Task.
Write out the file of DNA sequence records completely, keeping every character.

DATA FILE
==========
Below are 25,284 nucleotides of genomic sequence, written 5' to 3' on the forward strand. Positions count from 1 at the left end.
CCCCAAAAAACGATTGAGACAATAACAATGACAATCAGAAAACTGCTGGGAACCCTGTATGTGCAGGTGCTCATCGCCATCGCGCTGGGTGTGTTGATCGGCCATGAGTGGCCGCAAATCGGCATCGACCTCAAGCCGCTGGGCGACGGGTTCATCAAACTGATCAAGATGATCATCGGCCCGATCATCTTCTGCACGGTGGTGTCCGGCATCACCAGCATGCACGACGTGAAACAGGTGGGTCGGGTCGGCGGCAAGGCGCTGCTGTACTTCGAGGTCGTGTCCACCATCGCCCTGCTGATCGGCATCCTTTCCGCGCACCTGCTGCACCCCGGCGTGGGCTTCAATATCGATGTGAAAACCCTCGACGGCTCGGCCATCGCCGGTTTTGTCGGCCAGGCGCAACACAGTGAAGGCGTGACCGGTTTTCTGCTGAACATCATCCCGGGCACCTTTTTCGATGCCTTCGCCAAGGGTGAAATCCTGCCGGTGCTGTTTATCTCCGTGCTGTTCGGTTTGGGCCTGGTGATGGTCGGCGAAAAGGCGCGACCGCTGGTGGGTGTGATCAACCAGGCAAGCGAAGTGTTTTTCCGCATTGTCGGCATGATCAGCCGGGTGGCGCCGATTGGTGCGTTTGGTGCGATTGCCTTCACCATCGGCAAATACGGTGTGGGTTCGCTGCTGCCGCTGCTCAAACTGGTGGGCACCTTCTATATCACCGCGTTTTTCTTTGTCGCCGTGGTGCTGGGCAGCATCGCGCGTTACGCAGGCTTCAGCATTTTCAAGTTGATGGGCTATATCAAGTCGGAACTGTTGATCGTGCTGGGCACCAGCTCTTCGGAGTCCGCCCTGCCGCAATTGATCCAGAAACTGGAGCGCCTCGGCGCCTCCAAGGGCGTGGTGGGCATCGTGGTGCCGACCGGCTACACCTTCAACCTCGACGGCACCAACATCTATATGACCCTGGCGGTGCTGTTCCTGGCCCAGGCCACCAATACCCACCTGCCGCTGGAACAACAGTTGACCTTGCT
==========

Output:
Below are 25,284 nucleotides of genomic sequence, written 5' to 3' on the forward strand. Positions count from 1 at the left end.
CCCCAAAAAACGATTGAGACAATAACAATGACAATCAGAAAACTGCTGGGAACCCTGTATGTGCAGGTGCTCATCGCCATCGCGCTGGGTGTGTTGATCGGCCATGAGTGGCCGCAAATCGGCATCGACCTCAAGCCGCTGGGCGACGGGTTCATCAAACTGATCAAGATGATCATCGGCCCGATCATCTTCTGCACGGTGGTGTCCGGCATCACCAGCATGCACGACGTGAAACAGGTGGGTCGGGTCGGCGGCAAGGCGCTGCTGTACTTCGAGGTCGTGTCCACCATCGCCCTGCTGATCGGCATCCTTTCCGCGCACCTGCTGCACCCCGGCGTGGGCTTCAATATCGATGTGAAAACCCTCGACGGCTCGGCCATCGCCGGTTTTGTCGGCCAGGCGCAACACAGTGAAGGCGTGACCGGTTTTCTGCTGAACATCATCCCGGGCACCTTTTTCGATGCCTTCGCCAAGGGTGAAATCCTGCCGGTGCTGTTTATCTCCGTGCTGTTCGGTTTGGGCCTGGTGATGGTCGGCGAAAAGGCGCGACCGCTGGTGGGTGTGATCAACCAGGCAAGCGAAGTGTTTTTCCGCATTGTCGGCATGATCAGCCGGGTGGCGCCGATTGGTGCGTTTGGTGCGATTGCCTTCACCATCGGCAAATACGGTGTGGGTTCGCTGCTGCCGCTGCTCAAACTGGTGGGCACCTTCTATATCACCGCGTTTTTCTTTGTCGCCGTGGTGCTGGGCAGCATCGCGCGTTACGCAGGCTTCAGCATTTTCAAGTTGATGGGCTATATCAAGTCGGAACTGTTGATCGTGCTGGGCACCAGCTCTTCGGAGTCCGCCCTGCCGCAATTGATCCAGAAACTGGAGCGCCTCGGCGCCTCCAAGGGCGTGGTGGGCATCGTGGTGCCGACCGGCTACACCTTCAACCTCGACGGCACCAACATCTATATGACCCTGGCGGTGCTGTTCCTGGCCCAGGCCACCAATACCCACCTGCCGCTGGAACAACAGTTGACCTTGCT